$ mysqldump -u root -p --databases testdb1 testdb3 testdb5 > testdb135_backup.sql
To back up all the databases in the server at one time, you should use the --all-databases option.
$ mysqldump -u root -p --all-databases > alldb_backup.sql
Create a database on the target Azure Database for MySQL server
Create an empty database on the target Azure Database for MySQL server where you want to migrate the data. Use a tool such as MySQL Workbench, Toad, or Navicat to create the database. The database can have the same name as the database that is contained the dumped data or you can create a database with a different name.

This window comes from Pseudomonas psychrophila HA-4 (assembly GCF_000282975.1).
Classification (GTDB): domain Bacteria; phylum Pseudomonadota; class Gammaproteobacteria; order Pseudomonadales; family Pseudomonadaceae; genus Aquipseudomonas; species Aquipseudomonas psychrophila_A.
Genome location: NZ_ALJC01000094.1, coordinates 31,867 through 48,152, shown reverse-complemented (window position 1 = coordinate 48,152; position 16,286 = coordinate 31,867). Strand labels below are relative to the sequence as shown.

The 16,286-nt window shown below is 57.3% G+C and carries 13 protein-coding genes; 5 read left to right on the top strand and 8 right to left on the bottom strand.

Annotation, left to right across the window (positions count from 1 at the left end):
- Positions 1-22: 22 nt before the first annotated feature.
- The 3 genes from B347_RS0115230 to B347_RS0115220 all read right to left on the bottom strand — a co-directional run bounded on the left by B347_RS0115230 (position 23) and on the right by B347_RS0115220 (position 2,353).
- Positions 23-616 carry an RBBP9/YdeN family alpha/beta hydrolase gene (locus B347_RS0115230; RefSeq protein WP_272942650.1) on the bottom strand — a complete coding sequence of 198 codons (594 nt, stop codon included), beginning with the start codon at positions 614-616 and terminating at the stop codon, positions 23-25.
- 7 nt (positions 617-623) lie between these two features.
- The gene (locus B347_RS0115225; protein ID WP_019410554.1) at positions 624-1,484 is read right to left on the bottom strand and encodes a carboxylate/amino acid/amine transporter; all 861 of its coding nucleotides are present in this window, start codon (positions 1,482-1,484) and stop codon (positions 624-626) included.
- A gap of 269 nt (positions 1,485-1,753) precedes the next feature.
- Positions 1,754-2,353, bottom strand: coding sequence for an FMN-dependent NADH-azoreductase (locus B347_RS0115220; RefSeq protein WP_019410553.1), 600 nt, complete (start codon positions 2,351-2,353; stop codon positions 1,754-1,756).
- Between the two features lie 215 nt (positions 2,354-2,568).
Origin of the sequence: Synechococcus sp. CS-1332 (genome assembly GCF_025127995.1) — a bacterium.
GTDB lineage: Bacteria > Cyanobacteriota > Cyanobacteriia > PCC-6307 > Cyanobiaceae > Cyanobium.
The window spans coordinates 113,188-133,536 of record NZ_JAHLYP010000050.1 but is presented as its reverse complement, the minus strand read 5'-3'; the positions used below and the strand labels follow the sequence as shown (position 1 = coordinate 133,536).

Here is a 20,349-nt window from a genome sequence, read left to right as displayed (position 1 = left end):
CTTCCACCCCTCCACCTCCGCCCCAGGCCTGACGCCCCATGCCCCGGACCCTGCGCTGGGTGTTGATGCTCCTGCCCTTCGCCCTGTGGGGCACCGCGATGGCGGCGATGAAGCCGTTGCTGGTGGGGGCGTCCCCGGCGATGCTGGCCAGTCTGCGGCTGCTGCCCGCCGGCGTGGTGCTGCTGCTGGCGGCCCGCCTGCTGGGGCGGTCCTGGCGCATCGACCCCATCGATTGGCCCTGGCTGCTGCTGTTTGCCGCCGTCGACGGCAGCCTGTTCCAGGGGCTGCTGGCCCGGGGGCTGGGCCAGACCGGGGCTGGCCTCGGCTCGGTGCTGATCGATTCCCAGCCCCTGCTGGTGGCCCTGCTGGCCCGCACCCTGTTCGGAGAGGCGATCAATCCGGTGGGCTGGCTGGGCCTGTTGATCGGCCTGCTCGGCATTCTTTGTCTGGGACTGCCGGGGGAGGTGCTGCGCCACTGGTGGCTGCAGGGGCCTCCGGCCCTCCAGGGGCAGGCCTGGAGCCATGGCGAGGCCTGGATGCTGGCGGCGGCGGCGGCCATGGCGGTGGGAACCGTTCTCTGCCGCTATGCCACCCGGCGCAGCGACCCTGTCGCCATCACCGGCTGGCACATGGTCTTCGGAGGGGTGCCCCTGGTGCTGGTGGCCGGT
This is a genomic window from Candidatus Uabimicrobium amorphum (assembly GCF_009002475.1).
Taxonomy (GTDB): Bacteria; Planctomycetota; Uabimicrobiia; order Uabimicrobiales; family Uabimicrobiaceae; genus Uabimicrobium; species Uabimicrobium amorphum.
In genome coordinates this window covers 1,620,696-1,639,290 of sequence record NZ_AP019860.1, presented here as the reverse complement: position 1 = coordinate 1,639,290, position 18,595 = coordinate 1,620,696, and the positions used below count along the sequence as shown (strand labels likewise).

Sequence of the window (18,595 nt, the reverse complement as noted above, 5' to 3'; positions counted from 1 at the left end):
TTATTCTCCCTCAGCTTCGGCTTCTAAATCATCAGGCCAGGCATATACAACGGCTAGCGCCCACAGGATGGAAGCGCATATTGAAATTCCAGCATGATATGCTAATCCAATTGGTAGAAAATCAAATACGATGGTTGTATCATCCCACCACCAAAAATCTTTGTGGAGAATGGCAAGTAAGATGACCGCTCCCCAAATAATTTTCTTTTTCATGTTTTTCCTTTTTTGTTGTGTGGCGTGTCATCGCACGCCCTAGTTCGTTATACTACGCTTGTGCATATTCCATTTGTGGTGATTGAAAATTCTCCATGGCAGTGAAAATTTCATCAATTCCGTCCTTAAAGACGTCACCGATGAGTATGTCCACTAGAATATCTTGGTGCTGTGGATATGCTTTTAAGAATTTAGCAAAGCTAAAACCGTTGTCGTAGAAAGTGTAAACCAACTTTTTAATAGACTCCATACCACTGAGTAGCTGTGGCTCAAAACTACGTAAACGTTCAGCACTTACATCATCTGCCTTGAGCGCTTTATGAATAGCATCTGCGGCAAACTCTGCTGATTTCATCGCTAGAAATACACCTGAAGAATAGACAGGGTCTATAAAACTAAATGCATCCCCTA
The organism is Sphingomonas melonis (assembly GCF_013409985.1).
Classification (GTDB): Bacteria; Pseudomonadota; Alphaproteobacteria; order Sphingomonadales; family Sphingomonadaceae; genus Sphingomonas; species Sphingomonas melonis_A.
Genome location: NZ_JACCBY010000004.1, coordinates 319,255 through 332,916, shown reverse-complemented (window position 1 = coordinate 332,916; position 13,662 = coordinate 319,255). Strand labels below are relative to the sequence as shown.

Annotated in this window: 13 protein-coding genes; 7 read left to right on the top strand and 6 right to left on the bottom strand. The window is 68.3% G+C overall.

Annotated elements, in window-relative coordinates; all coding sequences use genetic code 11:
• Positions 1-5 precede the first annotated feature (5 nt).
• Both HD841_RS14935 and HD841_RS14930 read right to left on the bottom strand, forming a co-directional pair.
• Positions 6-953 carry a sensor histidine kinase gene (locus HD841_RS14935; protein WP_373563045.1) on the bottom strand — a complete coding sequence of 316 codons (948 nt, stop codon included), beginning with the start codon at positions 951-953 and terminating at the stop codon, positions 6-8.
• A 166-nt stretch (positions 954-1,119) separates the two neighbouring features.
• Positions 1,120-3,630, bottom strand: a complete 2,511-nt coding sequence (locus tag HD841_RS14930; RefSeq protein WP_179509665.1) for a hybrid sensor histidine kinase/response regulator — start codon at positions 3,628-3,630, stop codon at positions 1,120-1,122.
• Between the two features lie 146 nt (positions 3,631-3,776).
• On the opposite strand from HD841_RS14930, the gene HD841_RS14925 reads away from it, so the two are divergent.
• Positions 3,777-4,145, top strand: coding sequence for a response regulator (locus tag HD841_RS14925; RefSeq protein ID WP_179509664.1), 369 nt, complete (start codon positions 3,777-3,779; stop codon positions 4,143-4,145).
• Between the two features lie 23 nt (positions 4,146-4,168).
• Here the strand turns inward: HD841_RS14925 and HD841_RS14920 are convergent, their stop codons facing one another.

To get connected, locate the connection information on the Properties page in your Azure Database for MySQL.
Add the connection information into your MySQL Workbench.
Restore your MySQL database using command-line or MySQL Workbench
Once you have created the target database, you can use the mysql command or MySQL Workbench to restore the data into the specific newly created database from the dump file.
mysql -h [hostname] -u [uname] -p[pass] [db_to_restore] < [backupfile.sql]
In this example, restore the data into the newly created database on the target Azure Database for MySQL server.
$ mysql -h myserver4demo.mysql.database.azure.com -u myadmin@myserver4demo -p testdb < testdb_backup.sql
Export using PHPMyAdmin